The steam is heavy in the bathroom. Kevin comes in still wearing his wool coat.
“Hey,” he says and closes the door.
I stand naked, my skin soft in the damp heat. “I’m getting ready to take a bath.”
“I won’t keep you long.”
I take his hands and place them on my warm, smooth stomach. “I was hoping you’d stay.”
He looks at me. His scent is heavy. “I’m leaving.”
“Tonight?” I place my hands – palms up – on his cheeks, fingers touching the grooves of his jaw line. I feel his jaw tense and I want the warmth of his skin to surge through me. “It’s our anniversary.”
He takes my hands and holds them at his sides. “I can’t be with you anymore.”
The bath water roars. The bubbles skim the surface, milky-pink and smelling of roses.
“I’m through Caroline. We’re not working and it’s best for both of us if this ends.”
I turn off the faucet. The last plinks of water-drops pound in my ears.
“But things are good.”
He looks at me – at the cleft between my upper lip-ridge and nostrils.
“I need something more,” he says. “This is tying me down. You down. We want different things.”
“Do we?” I think of my white dress catching the sun, us painting the living room together, making love last night, our laughter. “Since when?”
He drapes his arms around my waist. He leans in but doesn’t kiss me. He brushes his lips against my chin – my cheeks. His lips move along my face – eyelids – brow line – the ridge of my nose – breathing into my nostrils. He memorizes my face and rests just above my lips.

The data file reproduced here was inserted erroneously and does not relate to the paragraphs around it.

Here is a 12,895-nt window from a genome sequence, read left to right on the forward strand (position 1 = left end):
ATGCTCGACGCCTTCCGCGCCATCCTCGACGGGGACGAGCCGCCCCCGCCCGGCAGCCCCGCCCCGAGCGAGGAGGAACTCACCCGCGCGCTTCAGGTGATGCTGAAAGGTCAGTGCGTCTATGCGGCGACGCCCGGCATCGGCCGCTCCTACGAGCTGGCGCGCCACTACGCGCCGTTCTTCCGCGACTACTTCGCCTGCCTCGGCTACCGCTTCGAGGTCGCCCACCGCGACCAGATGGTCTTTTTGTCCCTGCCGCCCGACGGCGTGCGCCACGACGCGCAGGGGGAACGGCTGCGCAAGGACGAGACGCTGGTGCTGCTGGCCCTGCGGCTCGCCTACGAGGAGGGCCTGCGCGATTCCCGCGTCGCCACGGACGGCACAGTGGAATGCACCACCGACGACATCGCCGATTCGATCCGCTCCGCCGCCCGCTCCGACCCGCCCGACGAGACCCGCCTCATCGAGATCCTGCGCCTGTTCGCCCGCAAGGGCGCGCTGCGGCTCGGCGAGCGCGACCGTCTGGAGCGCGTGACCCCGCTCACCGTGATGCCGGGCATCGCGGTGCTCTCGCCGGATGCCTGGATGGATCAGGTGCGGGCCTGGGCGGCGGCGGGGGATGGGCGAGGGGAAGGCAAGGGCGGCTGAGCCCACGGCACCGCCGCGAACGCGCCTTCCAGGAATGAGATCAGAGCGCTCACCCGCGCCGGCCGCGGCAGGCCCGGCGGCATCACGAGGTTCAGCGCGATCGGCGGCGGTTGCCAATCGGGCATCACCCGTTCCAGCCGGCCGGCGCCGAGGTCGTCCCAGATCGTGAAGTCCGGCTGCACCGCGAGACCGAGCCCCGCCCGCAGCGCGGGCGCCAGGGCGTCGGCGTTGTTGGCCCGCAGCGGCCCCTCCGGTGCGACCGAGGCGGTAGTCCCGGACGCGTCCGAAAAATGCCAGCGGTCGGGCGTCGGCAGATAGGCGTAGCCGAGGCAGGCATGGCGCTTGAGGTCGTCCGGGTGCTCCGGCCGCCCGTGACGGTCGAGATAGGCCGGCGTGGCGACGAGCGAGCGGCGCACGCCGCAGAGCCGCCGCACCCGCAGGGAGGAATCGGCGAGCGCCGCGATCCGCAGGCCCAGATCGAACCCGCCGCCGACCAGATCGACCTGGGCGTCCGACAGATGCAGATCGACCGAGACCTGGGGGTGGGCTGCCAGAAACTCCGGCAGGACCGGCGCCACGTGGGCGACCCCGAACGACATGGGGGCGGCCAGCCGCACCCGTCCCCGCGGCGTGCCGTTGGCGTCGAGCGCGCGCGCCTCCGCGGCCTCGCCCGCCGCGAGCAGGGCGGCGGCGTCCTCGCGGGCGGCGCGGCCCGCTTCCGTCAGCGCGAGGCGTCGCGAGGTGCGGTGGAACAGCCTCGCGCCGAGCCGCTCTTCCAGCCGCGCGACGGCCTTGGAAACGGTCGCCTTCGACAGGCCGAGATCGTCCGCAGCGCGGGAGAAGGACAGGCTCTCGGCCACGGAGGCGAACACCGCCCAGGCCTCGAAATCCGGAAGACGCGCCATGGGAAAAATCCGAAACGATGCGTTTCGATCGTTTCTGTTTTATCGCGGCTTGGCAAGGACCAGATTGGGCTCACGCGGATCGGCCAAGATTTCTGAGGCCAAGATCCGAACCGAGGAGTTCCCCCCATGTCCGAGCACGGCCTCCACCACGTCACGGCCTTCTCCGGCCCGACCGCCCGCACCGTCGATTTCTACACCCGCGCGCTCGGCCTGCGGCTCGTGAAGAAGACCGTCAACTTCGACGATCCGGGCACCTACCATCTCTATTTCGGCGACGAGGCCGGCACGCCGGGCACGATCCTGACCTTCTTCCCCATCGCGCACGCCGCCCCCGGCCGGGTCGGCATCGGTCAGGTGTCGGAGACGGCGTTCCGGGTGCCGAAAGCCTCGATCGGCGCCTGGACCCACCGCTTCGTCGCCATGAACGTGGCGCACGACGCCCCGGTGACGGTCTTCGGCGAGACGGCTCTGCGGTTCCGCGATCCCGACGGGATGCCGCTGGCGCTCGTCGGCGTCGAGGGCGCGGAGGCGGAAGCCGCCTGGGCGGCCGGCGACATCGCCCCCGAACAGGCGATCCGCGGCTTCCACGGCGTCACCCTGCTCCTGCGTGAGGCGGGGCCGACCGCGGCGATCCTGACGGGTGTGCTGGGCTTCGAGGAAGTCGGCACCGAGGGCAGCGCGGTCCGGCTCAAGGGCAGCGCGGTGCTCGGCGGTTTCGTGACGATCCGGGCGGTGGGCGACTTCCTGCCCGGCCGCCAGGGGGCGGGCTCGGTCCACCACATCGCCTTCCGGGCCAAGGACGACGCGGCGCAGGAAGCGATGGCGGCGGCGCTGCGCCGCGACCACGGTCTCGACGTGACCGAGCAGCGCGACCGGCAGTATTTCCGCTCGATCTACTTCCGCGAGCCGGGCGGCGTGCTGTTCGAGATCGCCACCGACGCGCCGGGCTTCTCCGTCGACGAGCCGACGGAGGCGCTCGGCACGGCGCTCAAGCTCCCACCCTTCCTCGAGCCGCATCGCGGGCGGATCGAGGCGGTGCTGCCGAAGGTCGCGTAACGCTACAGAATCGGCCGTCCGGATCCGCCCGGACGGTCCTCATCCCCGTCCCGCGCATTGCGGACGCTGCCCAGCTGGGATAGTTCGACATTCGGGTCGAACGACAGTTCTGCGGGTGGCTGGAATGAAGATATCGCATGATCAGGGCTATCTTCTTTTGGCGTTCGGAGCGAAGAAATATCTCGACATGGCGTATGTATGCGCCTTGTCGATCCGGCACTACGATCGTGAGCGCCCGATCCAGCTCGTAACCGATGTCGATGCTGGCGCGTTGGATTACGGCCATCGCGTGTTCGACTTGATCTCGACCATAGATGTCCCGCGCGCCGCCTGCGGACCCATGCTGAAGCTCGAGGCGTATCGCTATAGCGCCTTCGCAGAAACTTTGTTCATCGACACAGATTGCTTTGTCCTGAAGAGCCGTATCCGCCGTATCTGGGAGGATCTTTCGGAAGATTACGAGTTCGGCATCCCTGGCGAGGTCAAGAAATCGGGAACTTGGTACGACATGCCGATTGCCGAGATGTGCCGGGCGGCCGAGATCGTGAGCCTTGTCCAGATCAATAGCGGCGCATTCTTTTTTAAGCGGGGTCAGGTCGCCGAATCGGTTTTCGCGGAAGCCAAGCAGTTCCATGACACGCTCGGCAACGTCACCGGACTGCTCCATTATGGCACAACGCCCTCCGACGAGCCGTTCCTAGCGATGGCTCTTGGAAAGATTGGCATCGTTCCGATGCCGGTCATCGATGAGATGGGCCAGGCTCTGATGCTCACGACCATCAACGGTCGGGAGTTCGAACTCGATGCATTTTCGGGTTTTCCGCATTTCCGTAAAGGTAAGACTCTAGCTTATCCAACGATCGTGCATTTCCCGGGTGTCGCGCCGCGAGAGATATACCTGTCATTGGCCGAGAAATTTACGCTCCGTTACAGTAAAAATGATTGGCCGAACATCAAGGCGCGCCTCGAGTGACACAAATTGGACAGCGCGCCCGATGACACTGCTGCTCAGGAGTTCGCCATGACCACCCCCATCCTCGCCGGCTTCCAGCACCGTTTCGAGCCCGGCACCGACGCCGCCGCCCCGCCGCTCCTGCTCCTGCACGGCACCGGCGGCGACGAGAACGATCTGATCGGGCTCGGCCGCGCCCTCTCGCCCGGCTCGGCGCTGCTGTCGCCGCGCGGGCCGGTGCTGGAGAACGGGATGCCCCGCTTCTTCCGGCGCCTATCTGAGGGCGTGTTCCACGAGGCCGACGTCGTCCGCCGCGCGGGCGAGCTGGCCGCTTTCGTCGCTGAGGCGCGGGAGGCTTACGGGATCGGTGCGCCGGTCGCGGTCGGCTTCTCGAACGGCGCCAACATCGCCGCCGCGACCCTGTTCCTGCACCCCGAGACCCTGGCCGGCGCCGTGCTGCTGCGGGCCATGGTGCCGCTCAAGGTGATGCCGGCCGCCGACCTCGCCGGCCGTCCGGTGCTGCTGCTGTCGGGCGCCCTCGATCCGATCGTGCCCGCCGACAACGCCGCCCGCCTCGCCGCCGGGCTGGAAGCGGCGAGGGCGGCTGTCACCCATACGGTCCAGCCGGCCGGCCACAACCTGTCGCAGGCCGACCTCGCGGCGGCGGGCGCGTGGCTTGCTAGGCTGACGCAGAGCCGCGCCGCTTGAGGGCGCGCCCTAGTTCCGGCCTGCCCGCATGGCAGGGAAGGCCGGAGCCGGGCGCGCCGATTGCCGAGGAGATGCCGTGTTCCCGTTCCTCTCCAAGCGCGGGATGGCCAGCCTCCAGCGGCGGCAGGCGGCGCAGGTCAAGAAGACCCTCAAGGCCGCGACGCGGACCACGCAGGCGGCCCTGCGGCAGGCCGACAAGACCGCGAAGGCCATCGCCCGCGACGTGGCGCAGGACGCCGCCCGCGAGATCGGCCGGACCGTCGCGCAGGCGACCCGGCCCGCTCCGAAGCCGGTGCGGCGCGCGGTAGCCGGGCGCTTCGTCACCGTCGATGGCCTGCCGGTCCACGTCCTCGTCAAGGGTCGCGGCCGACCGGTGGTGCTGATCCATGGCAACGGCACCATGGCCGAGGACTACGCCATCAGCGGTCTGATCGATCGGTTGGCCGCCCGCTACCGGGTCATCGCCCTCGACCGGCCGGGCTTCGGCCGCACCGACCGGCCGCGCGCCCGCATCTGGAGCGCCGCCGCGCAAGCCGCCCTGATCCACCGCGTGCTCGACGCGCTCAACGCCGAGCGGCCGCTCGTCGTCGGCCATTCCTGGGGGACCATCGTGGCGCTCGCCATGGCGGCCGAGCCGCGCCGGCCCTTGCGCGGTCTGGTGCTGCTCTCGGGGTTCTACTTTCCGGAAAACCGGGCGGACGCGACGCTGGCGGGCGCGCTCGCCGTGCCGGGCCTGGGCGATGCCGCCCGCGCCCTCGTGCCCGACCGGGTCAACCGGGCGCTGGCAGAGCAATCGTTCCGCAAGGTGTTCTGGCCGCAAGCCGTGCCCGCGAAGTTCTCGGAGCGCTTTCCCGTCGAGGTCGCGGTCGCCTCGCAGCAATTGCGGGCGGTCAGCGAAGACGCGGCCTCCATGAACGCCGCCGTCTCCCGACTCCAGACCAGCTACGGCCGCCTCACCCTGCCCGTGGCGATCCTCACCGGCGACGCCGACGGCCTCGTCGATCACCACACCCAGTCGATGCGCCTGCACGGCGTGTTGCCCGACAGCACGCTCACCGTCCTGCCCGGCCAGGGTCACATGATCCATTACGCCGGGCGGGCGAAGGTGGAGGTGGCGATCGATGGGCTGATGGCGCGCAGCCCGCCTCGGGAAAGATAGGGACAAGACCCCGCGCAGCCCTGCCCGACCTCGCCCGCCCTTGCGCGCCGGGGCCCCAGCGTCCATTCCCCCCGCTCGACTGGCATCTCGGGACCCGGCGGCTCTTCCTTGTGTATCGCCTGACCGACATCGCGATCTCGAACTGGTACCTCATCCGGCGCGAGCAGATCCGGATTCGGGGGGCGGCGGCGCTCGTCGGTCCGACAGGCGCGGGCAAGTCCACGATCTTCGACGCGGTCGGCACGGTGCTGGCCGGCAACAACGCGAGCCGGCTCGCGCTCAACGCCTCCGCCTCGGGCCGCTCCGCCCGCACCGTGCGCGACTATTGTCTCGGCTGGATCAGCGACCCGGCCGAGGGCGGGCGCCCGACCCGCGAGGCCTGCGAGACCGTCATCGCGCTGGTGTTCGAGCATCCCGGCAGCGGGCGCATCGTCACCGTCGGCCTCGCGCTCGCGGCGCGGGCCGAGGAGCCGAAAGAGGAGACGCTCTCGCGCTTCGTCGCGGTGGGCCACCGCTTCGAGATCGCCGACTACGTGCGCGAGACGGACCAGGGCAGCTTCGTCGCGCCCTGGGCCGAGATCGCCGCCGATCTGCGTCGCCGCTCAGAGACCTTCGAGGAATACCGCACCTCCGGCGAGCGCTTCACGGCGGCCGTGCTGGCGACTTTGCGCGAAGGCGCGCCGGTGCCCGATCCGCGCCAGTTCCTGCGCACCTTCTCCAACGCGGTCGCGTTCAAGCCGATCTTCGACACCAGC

“I love you,” I say. And I do, in that moment more than any other.
“I love you,” he replies, “but I’m not in love with you. Not anymore.”
I jerk away, bumping into the sink. I hit my hipbone and wince. The hairdryer and brush rattle on the sink stand. I was going to look good tonight.
“Caroline.” Kevin kneels down and rests his forehead against my belly. “You take care of yourself,” he whispers, lightly kissing my belly. But he won’t kiss my lips.
I reach for the hairdryer and slam it against the back of his head. He stumbles and I push him. His wobbly feet slip on the damp tiles and he falls. His head cracks on the lip of the bathtub.
He doesn’t move.
I cry silent, warm tears. I lift him by the arms, his shirtsleeves strain. His head lolls and I push it in the bathtub water. I hold him by the neck and push his head under.
His head wavers under water waves.
I hate him. I feel fooled and unloved and naked. I hate him for making me feel this way.
I sit, putting all of my weight on him.
Underneath the water his eyes flash open – sickly blue and afraid.
I hold him down.



New Hampton, United States

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